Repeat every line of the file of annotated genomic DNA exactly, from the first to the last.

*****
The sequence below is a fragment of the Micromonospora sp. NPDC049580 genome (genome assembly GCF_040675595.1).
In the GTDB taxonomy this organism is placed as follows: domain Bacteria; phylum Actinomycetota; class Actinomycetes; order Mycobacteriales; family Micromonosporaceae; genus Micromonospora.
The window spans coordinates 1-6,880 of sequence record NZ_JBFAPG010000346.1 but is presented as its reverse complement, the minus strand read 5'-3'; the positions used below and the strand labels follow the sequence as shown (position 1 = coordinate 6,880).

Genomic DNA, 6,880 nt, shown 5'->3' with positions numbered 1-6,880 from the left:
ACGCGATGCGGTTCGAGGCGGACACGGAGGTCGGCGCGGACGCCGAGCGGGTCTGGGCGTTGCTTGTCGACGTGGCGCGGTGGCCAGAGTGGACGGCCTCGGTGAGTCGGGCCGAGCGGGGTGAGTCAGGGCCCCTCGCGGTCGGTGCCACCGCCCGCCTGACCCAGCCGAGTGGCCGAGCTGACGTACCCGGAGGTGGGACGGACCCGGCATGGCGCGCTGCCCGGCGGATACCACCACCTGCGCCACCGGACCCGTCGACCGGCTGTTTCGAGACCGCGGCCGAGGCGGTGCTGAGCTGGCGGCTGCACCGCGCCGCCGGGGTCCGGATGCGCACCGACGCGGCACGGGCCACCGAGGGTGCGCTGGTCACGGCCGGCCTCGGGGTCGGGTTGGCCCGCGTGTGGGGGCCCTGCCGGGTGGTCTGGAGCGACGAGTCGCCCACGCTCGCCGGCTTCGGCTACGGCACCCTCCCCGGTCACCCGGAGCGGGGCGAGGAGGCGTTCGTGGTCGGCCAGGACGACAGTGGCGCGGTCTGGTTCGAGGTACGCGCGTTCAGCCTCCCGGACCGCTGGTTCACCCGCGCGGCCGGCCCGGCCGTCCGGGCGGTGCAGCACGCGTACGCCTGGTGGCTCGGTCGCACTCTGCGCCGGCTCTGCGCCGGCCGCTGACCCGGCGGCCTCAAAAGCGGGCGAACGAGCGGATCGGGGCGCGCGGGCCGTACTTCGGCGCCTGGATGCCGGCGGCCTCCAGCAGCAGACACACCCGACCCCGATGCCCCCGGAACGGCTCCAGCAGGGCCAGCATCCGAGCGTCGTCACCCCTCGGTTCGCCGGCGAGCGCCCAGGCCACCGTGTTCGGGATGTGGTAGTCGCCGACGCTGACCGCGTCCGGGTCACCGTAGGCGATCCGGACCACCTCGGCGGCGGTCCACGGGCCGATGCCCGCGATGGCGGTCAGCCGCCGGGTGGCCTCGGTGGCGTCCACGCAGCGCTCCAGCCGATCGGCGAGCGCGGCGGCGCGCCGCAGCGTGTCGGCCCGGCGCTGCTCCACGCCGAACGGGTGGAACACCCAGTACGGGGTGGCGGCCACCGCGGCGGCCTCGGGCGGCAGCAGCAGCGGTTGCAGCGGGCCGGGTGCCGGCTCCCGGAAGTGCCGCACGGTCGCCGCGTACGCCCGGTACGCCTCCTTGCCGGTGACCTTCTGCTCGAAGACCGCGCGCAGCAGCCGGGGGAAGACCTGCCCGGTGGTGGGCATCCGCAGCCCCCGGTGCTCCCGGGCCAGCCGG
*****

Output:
The sequence below is a fragment of the Micromonospora sp. NPDC049580 genome (genome assembly GCF_040675595.1).
In the GTDB taxonomy this organism is placed as follows: domain Bacteria; phylum Actinomycetota; class Actinomycetes; order Mycobacteriales; family Micromonosporaceae; genus Micromonospora.
The window spans coordinates 1-6,880 of sequence record NZ_JBFAPG010000346.1 but is presented as its reverse complement, the minus strand read 5'-3'; the positions used below and the strand labels follow the sequence as shown (position 1 = coordinate 6,880).

Genomic DNA, 6,880 nt, shown 5'->3' with positions numbered 1-6,880 from the left:
ACGCGATGCGGTTCGAGGCGGACACGGAGGTCGGCGCGGACGCCGAGCGGGTCTGGGCGTTGCTTGTCGACGTGGCGCGGTGGCCAGAGTGGACGGCCTCGGTGAGTCGGGCCGAGCGGGGTGAGTCAGGGCCCCTCGCGGTCGGTGCCACCGCCCGCCTGACCCAGCCGAGTGGCCGAGCTGACGTACCCGGAGGTGGGACGGACCCGGCATGGCGCGCTGCCCGGCGGATACCACCACCTGCGCCACCGGACCCGTCGACCGGCTGTTTCGAGACCGCGGCCGAGGCGGTGCTGAGCTGGCGGCTGCACCGCGCCGCCGGGGTCCGGATGCGCACCGACGCGGCACGGGCCACCGAGGGTGCGCTGGTCACGGCCGGCCTCGGGGTCGGGTTGGCCCGCGTGTGGGGGCCCTGCCGGGTGGTCTGGAGCGACGAGTCGCCCACGCTCGCCGGCTTCGGCTACGGCACCCTCCCCGGTCACCCGGAGCGGGGCGAGGAGGCGTTCGTGGTCGGCCAGGACGACAGTGGCGCGGTCTGGTTCGAGGTACGCGCGTTCAGCCTCCCGGACCGCTGGTTCACCCGCGCGGCCGGCCCGGCCGTCCGGGCGGTGCAGCACGCGTACGCCTGGTGGCTCGGTCGCACTCTGCGCCGGCTCTGCGCCGGCCGCTGACCCGGCGGCCTCAAAAGCGGGCGAACGAGCGGATCGGGGCGCGCGGGCCGTACTTCGGCGCCTGGATGCCGGCGGCCTCCAGCAGCAGACACACCCGACCCCGATGCCCCCGGAACGGCTCCAGCAGGGCCAGCATCCGAGCGTCGTCACCCCTCGGTTCGCCGGCGAGCGCCCAGGCCACCGTGTTCGGGATGTGGTAGTCGCCGACGCTGACCGCGTCCGGGTCACCGTAGGCGATCCGGACCACCTCGGCGGCGGTCCACGGGCCGATGCCCGCGATGGCGGTCAGCCGCCGGGTGGCCTCGGTGGCGTCCACGCAGCGCTCCAGCCGATCGGCGAGCGCGGCGGCGCGCCGCAGCGTGTCGGCCCGGCGCTGCTCCACGCCGAACGGGTGGAACACCCAGTACGGGGTGGCGGCCACCGCGGCGGCCTCGGGCGGCAGCAGCAGCGGTTGCAGCGGGCCGGGTGCCGGCTCCCGGAAGTGCCGCACGGTCGCCGCGTACGCCCGGTACGCCTCCTTGCCGGTGACCTTCTGCTCGAAGACCGCGCGCAGCAGCCGGGGGAAGACCTGCCCGGTGGTGGGCATCCGCAGCCCCCGGTGCTCCCGGGCCAGCCGG